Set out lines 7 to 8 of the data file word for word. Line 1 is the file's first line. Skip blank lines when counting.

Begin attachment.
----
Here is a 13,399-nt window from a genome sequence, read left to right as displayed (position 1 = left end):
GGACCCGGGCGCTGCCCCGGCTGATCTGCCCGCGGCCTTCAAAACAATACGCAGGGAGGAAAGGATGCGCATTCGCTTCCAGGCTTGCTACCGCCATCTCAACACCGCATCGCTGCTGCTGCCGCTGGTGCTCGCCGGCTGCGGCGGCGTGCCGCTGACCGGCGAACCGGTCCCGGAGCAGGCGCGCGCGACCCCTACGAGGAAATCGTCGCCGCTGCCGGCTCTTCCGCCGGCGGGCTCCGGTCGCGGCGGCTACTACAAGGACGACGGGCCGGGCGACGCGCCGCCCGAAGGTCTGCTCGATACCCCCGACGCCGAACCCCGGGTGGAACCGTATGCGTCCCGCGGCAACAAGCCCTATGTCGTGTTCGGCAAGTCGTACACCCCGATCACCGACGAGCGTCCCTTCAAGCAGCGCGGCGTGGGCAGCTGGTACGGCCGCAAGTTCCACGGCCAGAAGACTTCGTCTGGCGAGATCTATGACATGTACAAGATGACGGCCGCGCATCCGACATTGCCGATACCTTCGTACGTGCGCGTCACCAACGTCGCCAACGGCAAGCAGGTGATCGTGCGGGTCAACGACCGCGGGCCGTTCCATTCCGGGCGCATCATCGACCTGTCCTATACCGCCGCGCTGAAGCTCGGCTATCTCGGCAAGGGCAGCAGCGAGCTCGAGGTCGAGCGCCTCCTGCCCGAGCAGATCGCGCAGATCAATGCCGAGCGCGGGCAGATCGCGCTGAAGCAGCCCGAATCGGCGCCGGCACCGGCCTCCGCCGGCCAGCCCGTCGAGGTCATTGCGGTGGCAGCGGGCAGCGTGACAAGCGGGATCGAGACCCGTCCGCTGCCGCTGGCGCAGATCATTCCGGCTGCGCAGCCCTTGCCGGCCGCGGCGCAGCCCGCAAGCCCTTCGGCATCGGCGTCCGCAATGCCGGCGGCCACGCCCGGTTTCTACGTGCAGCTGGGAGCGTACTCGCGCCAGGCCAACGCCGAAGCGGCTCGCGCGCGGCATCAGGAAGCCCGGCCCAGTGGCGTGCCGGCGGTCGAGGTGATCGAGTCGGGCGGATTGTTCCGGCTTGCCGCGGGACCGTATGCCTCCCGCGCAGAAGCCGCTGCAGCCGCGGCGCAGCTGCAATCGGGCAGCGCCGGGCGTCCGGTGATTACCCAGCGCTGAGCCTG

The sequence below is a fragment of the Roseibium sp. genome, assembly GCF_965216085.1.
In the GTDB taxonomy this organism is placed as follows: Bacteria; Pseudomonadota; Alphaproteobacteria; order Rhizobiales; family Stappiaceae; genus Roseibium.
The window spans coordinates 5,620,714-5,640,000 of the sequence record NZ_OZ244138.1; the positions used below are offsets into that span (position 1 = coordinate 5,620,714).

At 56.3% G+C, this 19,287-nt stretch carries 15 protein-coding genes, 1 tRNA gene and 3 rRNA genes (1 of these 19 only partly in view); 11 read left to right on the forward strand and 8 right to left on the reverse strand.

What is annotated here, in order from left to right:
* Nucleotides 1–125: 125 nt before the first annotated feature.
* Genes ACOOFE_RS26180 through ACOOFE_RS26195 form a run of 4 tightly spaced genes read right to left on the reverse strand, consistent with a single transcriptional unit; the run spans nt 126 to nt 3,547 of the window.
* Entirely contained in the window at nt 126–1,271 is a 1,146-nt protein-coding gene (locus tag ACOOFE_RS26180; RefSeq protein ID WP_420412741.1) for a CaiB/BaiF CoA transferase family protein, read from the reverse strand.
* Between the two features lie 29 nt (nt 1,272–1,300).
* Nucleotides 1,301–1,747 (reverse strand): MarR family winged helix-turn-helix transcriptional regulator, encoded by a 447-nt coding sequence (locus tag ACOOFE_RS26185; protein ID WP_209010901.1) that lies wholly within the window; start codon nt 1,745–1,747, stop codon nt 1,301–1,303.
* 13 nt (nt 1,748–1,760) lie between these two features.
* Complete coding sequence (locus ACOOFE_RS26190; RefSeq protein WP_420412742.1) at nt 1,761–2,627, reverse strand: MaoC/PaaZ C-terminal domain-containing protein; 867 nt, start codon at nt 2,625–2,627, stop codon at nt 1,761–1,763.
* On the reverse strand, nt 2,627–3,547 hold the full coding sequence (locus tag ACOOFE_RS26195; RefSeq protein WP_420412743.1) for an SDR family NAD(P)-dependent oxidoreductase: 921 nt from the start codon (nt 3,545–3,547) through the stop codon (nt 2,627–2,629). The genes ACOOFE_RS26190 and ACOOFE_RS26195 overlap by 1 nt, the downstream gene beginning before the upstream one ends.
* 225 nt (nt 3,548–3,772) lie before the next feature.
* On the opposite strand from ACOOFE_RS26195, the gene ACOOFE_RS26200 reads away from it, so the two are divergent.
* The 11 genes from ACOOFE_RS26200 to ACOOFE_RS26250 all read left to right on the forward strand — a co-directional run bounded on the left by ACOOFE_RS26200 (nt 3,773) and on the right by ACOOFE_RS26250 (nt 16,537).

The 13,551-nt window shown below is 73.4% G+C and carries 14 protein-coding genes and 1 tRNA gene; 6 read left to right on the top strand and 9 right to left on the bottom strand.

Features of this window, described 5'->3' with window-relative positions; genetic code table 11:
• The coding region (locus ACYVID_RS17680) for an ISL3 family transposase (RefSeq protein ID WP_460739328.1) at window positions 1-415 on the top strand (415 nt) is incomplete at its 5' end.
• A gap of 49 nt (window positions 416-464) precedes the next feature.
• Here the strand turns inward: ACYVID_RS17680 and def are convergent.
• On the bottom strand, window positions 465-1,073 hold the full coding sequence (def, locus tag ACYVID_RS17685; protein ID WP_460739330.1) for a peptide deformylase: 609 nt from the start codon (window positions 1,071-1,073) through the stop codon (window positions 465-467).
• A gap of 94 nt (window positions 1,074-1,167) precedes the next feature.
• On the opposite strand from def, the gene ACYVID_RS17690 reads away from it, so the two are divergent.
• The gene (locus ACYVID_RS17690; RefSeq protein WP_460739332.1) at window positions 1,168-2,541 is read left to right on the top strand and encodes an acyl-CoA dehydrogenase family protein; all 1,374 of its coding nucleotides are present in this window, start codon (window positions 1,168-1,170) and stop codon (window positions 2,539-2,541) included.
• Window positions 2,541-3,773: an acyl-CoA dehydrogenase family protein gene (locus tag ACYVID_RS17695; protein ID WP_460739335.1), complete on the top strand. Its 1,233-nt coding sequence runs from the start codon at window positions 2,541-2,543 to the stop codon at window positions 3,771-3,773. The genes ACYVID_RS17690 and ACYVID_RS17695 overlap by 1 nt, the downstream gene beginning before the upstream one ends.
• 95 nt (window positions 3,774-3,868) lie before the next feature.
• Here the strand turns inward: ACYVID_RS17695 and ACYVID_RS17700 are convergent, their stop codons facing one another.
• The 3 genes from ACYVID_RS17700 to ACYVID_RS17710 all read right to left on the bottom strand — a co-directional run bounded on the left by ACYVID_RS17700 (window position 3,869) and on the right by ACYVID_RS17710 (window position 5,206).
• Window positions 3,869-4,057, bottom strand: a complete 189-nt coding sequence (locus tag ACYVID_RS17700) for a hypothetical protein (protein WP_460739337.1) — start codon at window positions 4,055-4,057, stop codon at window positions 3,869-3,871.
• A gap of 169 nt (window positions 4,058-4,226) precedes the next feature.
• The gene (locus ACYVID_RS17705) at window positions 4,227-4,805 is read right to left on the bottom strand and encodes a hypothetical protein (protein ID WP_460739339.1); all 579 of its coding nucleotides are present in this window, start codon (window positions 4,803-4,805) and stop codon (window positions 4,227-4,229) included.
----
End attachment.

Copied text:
What is annotated here, in order from left to right:
* Nucleotides 1–125: 125 nt before the first annotated feature.